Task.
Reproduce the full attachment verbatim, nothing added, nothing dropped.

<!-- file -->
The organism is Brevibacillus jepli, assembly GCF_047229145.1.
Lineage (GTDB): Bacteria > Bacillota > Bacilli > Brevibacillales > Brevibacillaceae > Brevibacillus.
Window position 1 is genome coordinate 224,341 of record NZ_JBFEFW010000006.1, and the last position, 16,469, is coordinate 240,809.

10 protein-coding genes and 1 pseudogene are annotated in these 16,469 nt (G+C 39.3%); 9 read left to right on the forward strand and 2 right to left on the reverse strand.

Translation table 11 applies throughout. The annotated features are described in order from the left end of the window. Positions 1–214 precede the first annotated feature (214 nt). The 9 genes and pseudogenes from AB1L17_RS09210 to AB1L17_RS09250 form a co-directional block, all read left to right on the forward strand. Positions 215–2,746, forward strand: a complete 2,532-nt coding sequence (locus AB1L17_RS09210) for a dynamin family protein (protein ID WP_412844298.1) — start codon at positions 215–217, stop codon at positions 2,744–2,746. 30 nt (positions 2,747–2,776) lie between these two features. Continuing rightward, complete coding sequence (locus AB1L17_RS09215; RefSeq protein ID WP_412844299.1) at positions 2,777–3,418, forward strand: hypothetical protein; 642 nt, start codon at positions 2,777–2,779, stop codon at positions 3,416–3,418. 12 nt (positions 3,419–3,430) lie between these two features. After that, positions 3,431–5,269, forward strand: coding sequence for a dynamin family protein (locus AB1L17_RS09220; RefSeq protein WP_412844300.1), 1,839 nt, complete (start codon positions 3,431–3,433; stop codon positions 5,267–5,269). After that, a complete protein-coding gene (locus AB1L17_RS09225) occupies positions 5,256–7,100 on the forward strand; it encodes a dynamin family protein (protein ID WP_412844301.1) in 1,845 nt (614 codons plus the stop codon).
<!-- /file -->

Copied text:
The organism is Brevibacillus jepli, assembly GCF_047229145.1.
Lineage (GTDB): Bacteria > Bacillota > Bacilli > Brevibacillales > Brevibacillaceae > Brevibacillus.
Window position 1 is genome coordinate 224,341 of record NZ_JBFEFW010000006.1, and the last position, 16,469, is coordinate 240,809.

10 protein-coding genes and 1 pseudogene are annotated in these 16,469 nt (G+C 39.3%); 9 read left to right on the forward strand and 2 right to left on the reverse strand.

Translation table 11 applies throughout. The annotated features are described in order from the left end of the window. Positions 1–214 precede the first annotated feature (214 nt). The 9 genes and pseudogenes from AB1L17_RS09210 to AB1L17_RS09250 form a co-directional block, all read left to right on the forward strand. Positions 215–2,746, forward strand: a complete 2,532-nt coding sequence (locus AB1L17_RS09210) for a dynamin family protein (protein ID WP_412844298.1) — start codon at positions 215–217, stop codon at positions 2,744–2,746. 30 nt (positions 2,747–2,776) lie between these two features. Continuing rightward, complete coding sequence (locus AB1L17_RS09215; RefSeq protein ID WP_412844299.1) at positions 2,777–3,418, forward strand: hypothetical protein; 642 nt, start codon at positions 2,777–2,779, stop codon at positions 3,416–3,418. 12 nt (positions 3,419–3,430) lie between these two features. After that, positions 3,431–5,269, forward strand: coding sequence for a dynamin family protein (locus AB1L17_RS09220; RefSeq protein WP_412844300.1), 1,839 nt, complete (start codon positions 3,431–3,433; stop codon positions 5,267–5,269). After that, a complete protein-coding gene (locus AB1L17_RS09225) occupies positions 5,256–7,100 on the forward strand; it encodes a dynamin family protein (protein ID WP_412844301.1) in 1,845 nt (614 codons plus the stop codon).